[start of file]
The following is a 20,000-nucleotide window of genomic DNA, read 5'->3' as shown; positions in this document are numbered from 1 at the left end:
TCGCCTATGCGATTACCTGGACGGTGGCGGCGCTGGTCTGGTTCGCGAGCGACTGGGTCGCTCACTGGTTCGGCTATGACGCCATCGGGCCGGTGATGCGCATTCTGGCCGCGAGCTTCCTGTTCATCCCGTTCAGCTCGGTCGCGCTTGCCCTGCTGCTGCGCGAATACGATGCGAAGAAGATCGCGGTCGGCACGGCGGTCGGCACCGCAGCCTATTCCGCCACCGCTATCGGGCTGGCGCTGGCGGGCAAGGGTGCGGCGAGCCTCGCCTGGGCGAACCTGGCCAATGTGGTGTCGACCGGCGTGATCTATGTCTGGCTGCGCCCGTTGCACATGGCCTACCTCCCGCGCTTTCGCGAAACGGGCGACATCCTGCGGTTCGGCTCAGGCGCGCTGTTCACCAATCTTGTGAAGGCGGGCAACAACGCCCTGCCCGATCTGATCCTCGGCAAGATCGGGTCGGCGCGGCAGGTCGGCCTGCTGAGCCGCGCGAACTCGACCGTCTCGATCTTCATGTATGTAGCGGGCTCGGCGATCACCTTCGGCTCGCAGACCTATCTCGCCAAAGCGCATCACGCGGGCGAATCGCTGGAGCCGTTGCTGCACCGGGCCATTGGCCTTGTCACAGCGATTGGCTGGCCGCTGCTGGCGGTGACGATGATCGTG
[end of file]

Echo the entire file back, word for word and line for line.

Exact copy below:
The following is a 20,000-nucleotide window of genomic DNA, read 5'->3' as shown; positions in this document are numbered from 1 at the left end:
TCGCCTATGCGATTACCTGGACGGTGGCGGCGCTGGTCTGGTTCGCGAGCGACTGGGTCGCTCACTGGTTCGGCTATGACGCCATCGGGCCGGTGATGCGCATTCTGGCCGCGAGCTTCCTGTTCATCCCGTTCAGCTCGGTCGCGCTTGCCCTGCTGCTGCGCGAATACGATGCGAAGAAGATCGCGGTCGGCACGGCGGTCGGCACCGCAGCCTATTCCGCCACCGCTATCGGGCTGGCGCTGGCGGGCAAGGGTGCGGCGAGCCTCGCCTGGGCGAACCTGGCCAATGTGGTGTCGACCGGCGTGATCTATGTCTGGCTGCGCCCGTTGCACATGGCCTACCTCCCGCGCTTTCGCGAAACGGGCGACATCCTGCGGTTCGGCTCAGGCGCGCTGTTCACCAATCTTGTGAAGGCGGGCAACAACGCCCTGCCCGATCTGATCCTCGGCAAGATCGGGTCGGCGCGGCAGGTCGGCCTGCTGAGCCGCGCGAACTCGACCGTCTCGATCTTCATGTATGTAGCGGGCTCGGCGATCACCTTCGGCTCGCAGACCTATCTCGCCAAAGCGCATCACGCGGGCGAATCGCTGGAGCCGTTGCTGCACCGGGCCATTGGCCTTGTCACAGCGATTGGCTGGCCGCTGCTGGCGGTGACGATGATCGTG